Adam Jackson wrote:
>> I'm not so convinced that r200 and r300 driver (and radeon, for
>> that matter) really should be only one driver. Why is it that bad
>> to have 3 drivers? Those chips just ARE different. Sure, the 2d
>> parts are more or less identical and certainly should be only one
>> driver, but that's already the case. DRM should probably be the
>> same too, since the differences needed are pretty much limited to
>> what packets it accepts. But I'm not exactly sure how you'd unify
>> the dri code. While you cannot deny that the drivers indeed look
>> very similar, there are still a lot of differences. You will
>> inevitably end up with lots of "if Radeon do that, else" code (or
>> did you have #ifdef's in mind, so you would share the same source
>> files, but would compile it to 3 targets in the end?).
> No, definitely not #ifdef hell, down that road lies madness.
Definitely agree here :-).
> We have this already though, in several drivers. Savage3D and
> Savage4, Intel 830/855/915, Voodoo3 and Voodoo4/5 even. And I would
> expect that the differences in features between chips corresponds
> well to GL features for the most part, so they're natural boundaries
> for conditionals anyway.
True. I think though savage3D and Savage4 are quite similar, so are
Voodoo3 and Voodoo4. The intel driver is a good argument however, i830
and i915 are quite different. It still manages to share quite some
files. I'm not so sure though a unified radeon/r200/r300 driver would
actually share a lot of code. Some stuff is certainly identical for all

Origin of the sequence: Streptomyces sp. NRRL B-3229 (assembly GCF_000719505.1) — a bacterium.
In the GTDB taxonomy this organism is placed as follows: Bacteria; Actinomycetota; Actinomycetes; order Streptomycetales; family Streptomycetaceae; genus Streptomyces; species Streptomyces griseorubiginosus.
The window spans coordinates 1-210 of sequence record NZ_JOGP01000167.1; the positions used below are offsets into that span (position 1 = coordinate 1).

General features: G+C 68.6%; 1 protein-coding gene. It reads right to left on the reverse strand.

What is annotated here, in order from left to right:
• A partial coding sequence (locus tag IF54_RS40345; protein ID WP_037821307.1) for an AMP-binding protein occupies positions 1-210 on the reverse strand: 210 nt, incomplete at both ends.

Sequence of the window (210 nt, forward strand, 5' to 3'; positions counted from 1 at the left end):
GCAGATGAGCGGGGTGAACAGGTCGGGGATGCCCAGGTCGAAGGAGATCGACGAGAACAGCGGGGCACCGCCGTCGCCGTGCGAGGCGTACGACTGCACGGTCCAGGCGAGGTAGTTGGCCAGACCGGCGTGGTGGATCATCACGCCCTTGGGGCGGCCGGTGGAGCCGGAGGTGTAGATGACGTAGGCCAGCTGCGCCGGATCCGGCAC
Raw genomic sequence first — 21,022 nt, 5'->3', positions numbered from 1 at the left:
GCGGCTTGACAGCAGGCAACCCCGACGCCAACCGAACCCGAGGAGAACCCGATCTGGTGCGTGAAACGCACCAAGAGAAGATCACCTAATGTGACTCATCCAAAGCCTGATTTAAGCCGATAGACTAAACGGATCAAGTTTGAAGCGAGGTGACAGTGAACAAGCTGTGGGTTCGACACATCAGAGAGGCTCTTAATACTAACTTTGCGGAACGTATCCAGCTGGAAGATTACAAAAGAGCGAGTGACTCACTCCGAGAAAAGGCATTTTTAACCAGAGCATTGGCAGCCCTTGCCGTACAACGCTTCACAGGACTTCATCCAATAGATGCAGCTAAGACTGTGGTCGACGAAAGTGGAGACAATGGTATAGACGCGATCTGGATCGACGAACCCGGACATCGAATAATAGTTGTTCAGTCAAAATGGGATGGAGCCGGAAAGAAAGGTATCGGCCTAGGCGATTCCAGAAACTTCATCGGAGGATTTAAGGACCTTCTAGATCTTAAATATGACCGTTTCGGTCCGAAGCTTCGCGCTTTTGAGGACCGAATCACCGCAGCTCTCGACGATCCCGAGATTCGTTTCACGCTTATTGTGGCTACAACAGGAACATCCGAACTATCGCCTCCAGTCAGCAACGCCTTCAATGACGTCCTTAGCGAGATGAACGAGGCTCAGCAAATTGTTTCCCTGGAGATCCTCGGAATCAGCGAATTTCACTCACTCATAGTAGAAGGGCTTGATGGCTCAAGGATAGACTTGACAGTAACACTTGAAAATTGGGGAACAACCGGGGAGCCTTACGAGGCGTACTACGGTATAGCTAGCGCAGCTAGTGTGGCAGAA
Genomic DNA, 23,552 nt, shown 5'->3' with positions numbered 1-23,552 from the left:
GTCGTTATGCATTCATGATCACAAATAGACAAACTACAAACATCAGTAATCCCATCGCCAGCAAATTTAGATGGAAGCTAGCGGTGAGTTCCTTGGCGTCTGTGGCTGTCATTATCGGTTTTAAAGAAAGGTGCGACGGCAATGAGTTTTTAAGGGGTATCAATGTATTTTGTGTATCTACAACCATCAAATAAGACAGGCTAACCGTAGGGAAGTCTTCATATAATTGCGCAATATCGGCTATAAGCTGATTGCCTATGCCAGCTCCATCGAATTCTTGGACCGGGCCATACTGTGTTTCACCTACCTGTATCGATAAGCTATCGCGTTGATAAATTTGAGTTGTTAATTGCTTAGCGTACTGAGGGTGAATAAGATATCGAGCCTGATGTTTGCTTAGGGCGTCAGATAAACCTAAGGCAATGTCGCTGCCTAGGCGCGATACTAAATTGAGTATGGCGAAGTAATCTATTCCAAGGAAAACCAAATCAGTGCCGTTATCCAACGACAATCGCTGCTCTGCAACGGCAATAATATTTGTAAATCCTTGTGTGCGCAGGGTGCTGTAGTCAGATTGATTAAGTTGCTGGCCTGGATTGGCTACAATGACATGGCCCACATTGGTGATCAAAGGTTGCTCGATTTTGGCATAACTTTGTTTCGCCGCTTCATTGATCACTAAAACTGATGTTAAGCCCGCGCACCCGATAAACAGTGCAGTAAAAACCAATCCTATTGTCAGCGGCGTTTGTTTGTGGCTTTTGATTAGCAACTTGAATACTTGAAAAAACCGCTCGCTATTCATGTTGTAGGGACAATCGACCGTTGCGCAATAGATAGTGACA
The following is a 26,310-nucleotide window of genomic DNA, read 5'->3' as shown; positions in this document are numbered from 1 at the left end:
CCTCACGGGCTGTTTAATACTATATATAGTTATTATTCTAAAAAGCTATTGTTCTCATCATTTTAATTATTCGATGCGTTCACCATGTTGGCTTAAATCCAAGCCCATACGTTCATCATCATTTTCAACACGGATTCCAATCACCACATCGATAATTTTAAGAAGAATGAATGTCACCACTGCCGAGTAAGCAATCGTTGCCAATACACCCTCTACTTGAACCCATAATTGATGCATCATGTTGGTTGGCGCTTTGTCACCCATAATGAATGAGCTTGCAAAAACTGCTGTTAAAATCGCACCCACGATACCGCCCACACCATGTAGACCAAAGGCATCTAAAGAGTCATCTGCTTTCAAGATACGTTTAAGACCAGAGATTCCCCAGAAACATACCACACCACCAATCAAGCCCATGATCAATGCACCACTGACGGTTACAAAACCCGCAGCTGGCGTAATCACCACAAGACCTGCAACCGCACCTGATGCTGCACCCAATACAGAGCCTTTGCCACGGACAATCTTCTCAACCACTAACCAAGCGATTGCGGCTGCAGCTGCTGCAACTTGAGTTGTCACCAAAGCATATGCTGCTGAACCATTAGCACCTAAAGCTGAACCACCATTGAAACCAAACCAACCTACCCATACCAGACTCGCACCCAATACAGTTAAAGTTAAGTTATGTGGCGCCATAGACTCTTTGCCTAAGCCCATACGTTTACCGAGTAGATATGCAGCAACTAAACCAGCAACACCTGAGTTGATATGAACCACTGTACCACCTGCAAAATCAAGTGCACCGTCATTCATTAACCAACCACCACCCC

of them (things like lock code, parts of cmdbuf/ioctl code, texmem,
sanity, maybe vertex submission (maos_arrays), and probably other stuff
as well). That's actually more than I initially thought, so maybe it
would be worth it.
Though if r200 and r300 are going to be unified, I'd definitely suggest
that radeon gets unified too. The code which can be shared between r200
and r300 is likely going to be pretty much the same as the code which
can be shared between radeon and r200, I think. In fact, if one would
now unify radeon and r200 driver, this might allow the r300 driver to be
more easily added a bit later. Any volunteers ;-).
>> As a side note, last time I checked ATI had 3 Direct3d drivers for
>> the chips too. They have a unified package to install, and they may
>> (no idea) share large parts of source code, but there are 3
>> distinct dlls in the end.
> Direct3D drivers are not really an apples-to-apples comparison since
> they'll try to factor out as many conditionals as possible for that
> last 0.03fps in 3dmark. fglrx is probably a more fair comparison,
> and fglrx covers r200 through r400 no problem. If we assume that
> that's the more maintainable solution from ATI's perspective, I have
> trouble seeing how distinct drivers would be more maintainable for
That's a good point.
> As an example of what the non-unified road looks like, look at the
> glide source. Despite successive chips being pretty much strict
> supersets in terms of functionality, they clone the entire tree for
> each chip. I suspect the effort required to keep drivers unified is
> worth it in the long run.
I think glide is a very good example when you really should unify the
code, since really pretty much all code could be shared for all chips. I
would suspect r100/r200/r300 are quite a bit more different, and less of
the code will be the same. But maybe you're right, and in the long run
it would really be beneficiary. As Ian said, the intel driver seems to
be a useful model. It shares the common code, and still nicely separates
the code when the implemenentation needs to be different.